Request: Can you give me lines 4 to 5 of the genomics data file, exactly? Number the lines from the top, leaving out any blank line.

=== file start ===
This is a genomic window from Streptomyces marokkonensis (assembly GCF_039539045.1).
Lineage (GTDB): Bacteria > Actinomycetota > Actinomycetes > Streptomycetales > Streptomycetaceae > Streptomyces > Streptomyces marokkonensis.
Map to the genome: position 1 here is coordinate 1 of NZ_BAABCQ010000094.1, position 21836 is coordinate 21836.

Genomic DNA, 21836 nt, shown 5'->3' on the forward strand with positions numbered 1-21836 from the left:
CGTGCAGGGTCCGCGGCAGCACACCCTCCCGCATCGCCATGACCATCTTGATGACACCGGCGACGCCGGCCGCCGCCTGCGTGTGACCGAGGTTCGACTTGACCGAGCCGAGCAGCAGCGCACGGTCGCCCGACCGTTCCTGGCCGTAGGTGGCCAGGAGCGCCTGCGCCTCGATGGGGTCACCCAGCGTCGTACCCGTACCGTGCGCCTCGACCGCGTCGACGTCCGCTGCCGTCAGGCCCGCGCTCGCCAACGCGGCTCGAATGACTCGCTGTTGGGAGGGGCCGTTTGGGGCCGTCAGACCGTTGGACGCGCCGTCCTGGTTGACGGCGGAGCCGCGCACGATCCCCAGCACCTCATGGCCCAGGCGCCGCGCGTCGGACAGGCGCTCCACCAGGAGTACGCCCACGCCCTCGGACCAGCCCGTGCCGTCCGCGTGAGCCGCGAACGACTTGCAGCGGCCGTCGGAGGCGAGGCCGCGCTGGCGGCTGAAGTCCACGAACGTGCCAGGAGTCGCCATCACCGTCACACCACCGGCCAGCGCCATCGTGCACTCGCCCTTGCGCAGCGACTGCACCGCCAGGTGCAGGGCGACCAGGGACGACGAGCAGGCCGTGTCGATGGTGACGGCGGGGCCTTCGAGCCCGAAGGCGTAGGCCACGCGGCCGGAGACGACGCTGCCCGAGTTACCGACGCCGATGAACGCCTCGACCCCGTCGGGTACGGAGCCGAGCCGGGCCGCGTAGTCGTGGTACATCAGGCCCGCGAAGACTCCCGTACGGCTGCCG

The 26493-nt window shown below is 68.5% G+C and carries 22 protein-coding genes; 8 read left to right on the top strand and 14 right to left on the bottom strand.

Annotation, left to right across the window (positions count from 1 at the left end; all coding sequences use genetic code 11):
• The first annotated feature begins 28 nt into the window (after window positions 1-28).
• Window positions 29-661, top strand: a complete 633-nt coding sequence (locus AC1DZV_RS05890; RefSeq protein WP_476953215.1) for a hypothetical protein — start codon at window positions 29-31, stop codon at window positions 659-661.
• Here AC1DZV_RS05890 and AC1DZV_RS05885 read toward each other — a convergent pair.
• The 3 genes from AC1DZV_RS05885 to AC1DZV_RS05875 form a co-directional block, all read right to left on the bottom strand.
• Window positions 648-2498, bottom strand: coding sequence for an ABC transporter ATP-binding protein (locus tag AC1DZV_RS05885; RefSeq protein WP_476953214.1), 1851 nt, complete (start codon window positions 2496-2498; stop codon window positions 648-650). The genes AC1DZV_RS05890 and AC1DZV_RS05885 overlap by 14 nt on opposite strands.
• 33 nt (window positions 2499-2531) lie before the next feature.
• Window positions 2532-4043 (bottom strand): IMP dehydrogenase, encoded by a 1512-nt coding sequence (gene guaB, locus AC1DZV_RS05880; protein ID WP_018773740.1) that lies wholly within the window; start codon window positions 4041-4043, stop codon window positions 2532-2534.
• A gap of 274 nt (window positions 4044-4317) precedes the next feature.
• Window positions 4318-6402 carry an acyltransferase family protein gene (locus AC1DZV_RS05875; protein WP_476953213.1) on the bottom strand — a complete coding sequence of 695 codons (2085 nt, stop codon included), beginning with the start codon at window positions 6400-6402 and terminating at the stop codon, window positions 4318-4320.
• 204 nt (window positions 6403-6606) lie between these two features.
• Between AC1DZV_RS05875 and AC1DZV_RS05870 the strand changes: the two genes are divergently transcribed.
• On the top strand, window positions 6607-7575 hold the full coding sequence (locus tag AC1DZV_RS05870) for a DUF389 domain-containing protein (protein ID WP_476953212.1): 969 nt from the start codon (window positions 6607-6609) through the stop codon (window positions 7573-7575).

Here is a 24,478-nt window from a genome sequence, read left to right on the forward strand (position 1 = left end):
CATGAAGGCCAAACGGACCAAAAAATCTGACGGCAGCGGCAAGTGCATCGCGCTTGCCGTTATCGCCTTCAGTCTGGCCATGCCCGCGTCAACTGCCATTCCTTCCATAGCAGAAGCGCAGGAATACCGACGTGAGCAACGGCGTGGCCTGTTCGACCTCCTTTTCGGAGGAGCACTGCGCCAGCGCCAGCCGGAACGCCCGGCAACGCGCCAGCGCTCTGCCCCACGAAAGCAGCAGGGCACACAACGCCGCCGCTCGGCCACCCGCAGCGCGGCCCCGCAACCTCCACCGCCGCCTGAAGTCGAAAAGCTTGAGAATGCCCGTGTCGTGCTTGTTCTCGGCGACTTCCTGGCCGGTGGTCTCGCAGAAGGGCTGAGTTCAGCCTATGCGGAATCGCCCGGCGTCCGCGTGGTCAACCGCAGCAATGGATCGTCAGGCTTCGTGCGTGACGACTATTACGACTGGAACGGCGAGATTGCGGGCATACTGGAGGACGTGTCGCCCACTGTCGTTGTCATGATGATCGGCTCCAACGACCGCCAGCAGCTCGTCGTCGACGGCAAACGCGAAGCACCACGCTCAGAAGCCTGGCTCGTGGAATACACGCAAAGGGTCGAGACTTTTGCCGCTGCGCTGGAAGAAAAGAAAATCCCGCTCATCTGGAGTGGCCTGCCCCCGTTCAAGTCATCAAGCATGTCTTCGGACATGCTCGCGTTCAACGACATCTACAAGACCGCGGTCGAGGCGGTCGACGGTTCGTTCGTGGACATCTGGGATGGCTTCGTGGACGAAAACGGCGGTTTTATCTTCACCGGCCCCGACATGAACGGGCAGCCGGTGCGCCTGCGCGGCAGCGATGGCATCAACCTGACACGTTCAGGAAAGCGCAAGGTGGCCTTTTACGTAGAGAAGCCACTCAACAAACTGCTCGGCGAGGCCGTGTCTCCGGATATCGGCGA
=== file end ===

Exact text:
Genomic DNA, 21836 nt, shown 5'->3' on the forward strand with positions numbered 1-21836 from the left:
CGTGCAGGGTCCGCGGCAGCACACCCTCCCGCATCGCCATGACCATCTTGATGACACCGGCGACGCCGGCCGCCGCCTGCGTGTGACCGAGGTTCGACTTGACCGAGCCGAGCAGCAGCGCACGGTCGCCCGACCGTTCCTGGCCGTAGGTGGCCAGGAGCGCCTGCGCCTCGATGGGGTCACCCAGCGTCGTACCCGTACCGTGCGCCTCGACCGCGTCGACGTCCGCTGCCGTCAGGCCCGCGCTCGCCAACGCGGCTCGAATGACTCGCTGTTGGGAGGGGCCGTTTGGGGCCGTCAGACCGTTGGACGCGCCGTCCTGGTTGACGGCGGAGCCGCGCACGATCCCCAGCACCTCATGGCCCAGGCGCCGCGCGTCGGACAGGCGCTCCACCAGGAGTACGCCCACGCCCTCGGACCAGCCCGTGCCGTCCGCGTGAGCCGCGAACGACTTGCAGCGGCCGTCGGAGGCGAGGCCGCGCTGGCGGCTGAAGTCCACGAACGTGCCAGGAGTCGCCATCACCGTCACACCACCGGCCAGCGCCATCGTGCACTCGCCCTTGCGCAGCGACTGCACCGCCAGGTGCAGGGCGACCAGGGACGACGAGCAGGCCGTGTCGATGGTGACGGCGGGGCCTTCGAGCCCGAAGGCGTAGGCCACGCGGCCGGAGACGACGCTGCCCGAGTTACCGACGCCGATGAACGCCTCGACCCCGTCGGGTACGGAGCCGAGCCGGGCCGCGTAGTCGTGGTACATCAGGCCCGCGAAGACTCCCGTACGGCTGCCG